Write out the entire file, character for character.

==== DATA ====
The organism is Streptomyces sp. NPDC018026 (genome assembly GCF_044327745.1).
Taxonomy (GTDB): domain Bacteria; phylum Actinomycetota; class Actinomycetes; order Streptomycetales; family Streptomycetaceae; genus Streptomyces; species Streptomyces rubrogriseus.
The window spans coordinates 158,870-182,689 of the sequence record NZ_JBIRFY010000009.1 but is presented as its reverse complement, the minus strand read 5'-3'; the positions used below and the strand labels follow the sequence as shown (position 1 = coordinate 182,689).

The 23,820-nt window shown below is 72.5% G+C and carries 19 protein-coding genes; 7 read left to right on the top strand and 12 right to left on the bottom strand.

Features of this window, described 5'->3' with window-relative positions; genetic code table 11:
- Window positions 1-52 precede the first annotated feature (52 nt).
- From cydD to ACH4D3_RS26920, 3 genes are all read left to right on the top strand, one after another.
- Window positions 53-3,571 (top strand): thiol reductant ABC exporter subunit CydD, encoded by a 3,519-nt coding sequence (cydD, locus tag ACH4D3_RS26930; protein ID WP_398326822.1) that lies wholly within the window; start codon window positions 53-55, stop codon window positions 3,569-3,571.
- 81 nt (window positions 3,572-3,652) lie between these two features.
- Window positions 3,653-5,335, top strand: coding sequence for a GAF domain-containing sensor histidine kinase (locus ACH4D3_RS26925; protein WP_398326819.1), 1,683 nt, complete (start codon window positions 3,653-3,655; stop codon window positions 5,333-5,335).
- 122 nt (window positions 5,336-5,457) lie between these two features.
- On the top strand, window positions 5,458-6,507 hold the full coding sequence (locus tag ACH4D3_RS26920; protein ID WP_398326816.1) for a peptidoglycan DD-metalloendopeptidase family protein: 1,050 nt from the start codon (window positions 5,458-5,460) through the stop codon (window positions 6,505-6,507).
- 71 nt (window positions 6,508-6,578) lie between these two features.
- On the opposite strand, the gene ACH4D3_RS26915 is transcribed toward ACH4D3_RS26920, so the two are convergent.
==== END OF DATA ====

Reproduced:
The organism is Streptomyces sp. NPDC018026 (genome assembly GCF_044327745.1).
Taxonomy (GTDB): domain Bacteria; phylum Actinomycetota; class Actinomycetes; order Streptomycetales; family Streptomycetaceae; genus Streptomyces; species Streptomyces rubrogriseus.
The window spans coordinates 158,870-182,689 of the sequence record NZ_JBIRFY010000009.1 but is presented as its reverse complement, the minus strand read 5'-3'; the positions used below and the strand labels follow the sequence as shown (position 1 = coordinate 182,689).

The 23,820-nt window shown below is 72.5% G+C and carries 19 protein-coding genes; 7 read left to right on the top strand and 12 right to left on the bottom strand.

Features of this window, described 5'->3' with window-relative positions; genetic code table 11:
- Window positions 1-52 precede the first annotated feature (52 nt).
- From cydD to ACH4D3_RS26920, 3 genes are all read left to right on the top strand, one after another.
- Window positions 53-3,571 (top strand): thiol reductant ABC exporter subunit CydD, encoded by a 3,519-nt coding sequence (cydD, locus tag ACH4D3_RS26930; protein ID WP_398326822.1) that lies wholly within the window; start codon window positions 53-55, stop codon window positions 3,569-3,571.
- 81 nt (window positions 3,572-3,652) lie between these two features.
- Window positions 3,653-5,335, top strand: coding sequence for a GAF domain-containing sensor histidine kinase (locus ACH4D3_RS26925; protein WP_398326819.1), 1,683 nt, complete (start codon window positions 3,653-3,655; stop codon window positions 5,333-5,335).
- 122 nt (window positions 5,336-5,457) lie between these two features.
- On the top strand, window positions 5,458-6,507 hold the full coding sequence (locus tag ACH4D3_RS26920; protein ID WP_398326816.1) for a peptidoglycan DD-metalloendopeptidase family protein: 1,050 nt from the start codon (window positions 5,458-5,460) through the stop codon (window positions 6,505-6,507).
- 71 nt (window positions 6,508-6,578) lie between these two features.
- On the opposite strand, the gene ACH4D3_RS26915 is transcribed toward ACH4D3_RS26920, so the two are convergent.